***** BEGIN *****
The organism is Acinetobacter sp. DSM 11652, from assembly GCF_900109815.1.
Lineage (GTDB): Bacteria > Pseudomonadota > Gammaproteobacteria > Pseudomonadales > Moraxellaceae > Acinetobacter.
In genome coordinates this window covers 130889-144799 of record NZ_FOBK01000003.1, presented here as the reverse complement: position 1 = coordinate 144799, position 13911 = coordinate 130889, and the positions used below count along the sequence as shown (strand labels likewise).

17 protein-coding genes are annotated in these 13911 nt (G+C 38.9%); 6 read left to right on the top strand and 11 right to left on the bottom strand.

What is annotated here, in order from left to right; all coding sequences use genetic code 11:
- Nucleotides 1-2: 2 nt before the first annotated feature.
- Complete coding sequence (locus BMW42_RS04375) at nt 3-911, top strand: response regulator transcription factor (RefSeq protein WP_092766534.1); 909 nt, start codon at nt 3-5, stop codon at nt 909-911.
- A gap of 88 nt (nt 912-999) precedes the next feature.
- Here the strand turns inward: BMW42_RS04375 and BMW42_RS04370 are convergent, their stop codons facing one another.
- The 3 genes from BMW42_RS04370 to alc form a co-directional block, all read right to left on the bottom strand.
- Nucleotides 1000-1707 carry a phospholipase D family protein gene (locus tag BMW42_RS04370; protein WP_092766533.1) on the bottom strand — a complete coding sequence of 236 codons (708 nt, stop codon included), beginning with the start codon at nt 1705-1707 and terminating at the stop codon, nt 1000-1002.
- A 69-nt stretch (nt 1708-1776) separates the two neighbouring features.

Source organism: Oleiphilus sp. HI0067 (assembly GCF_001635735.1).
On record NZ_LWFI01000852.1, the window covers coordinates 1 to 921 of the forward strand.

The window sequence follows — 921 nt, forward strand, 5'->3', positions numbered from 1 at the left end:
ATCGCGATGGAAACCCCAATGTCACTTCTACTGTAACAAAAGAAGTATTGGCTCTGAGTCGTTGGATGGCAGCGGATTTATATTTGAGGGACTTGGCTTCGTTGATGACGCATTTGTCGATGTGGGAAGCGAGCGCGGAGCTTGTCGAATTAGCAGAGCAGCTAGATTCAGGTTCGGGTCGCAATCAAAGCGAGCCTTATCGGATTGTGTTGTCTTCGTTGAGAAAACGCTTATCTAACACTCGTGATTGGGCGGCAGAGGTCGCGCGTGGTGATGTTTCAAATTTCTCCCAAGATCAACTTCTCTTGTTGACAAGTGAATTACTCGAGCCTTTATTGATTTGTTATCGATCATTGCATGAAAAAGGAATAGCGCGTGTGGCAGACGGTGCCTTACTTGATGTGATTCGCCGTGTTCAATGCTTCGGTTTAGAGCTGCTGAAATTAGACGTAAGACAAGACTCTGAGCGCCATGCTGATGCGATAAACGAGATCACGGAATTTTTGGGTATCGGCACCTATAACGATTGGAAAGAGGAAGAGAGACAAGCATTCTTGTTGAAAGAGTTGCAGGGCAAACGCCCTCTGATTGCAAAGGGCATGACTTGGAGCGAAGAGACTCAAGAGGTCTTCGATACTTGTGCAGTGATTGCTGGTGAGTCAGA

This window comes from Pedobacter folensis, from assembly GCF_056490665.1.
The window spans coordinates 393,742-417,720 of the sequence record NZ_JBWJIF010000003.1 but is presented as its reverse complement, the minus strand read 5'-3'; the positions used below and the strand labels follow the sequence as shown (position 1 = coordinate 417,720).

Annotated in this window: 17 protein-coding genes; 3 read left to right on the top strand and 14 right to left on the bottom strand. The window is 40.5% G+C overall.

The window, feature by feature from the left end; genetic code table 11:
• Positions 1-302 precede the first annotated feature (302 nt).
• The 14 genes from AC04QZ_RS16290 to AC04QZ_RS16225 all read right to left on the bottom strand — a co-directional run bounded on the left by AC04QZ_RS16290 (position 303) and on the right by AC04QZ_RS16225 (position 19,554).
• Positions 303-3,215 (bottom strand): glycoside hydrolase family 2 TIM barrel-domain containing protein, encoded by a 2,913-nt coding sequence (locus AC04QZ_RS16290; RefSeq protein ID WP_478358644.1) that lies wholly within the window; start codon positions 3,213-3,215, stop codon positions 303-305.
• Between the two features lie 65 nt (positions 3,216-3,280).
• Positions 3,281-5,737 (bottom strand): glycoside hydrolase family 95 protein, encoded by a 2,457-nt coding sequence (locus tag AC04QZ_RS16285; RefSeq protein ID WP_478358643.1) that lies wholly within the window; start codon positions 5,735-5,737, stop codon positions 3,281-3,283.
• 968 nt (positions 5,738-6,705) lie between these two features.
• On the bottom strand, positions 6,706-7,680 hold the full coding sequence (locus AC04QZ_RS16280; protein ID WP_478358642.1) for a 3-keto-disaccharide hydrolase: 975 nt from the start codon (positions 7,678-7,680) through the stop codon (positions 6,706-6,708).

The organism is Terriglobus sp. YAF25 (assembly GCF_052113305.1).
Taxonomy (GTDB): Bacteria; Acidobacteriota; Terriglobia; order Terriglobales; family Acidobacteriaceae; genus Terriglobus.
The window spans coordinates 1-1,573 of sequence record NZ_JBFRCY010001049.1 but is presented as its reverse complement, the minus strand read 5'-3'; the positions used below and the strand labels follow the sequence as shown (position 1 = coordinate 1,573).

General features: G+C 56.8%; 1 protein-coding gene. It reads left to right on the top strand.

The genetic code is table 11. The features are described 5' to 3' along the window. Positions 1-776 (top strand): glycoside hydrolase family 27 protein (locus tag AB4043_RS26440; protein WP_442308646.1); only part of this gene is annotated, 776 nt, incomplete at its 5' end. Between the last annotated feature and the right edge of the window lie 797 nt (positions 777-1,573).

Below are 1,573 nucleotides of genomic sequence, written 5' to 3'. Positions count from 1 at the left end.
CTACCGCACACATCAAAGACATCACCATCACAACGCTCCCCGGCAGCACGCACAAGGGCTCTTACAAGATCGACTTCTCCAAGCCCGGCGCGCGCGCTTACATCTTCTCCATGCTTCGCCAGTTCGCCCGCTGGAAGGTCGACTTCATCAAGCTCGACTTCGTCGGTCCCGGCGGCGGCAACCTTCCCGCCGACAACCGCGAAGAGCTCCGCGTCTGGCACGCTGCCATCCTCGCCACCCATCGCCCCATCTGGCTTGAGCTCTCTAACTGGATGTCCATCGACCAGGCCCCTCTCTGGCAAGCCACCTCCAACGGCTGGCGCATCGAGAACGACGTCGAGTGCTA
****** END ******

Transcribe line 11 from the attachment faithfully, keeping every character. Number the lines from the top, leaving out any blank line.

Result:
- Nucleotides 1000-1707 carry a phospholipase D family protein gene (locus tag BMW42_RS04370; protein WP_092766533.1) on the bottom strand — a complete coding sequence of 236 codons (708 nt, stop codon included), beginning with the start codon at nt 1705-1707 and terminating at the stop codon, nt 1000-1002.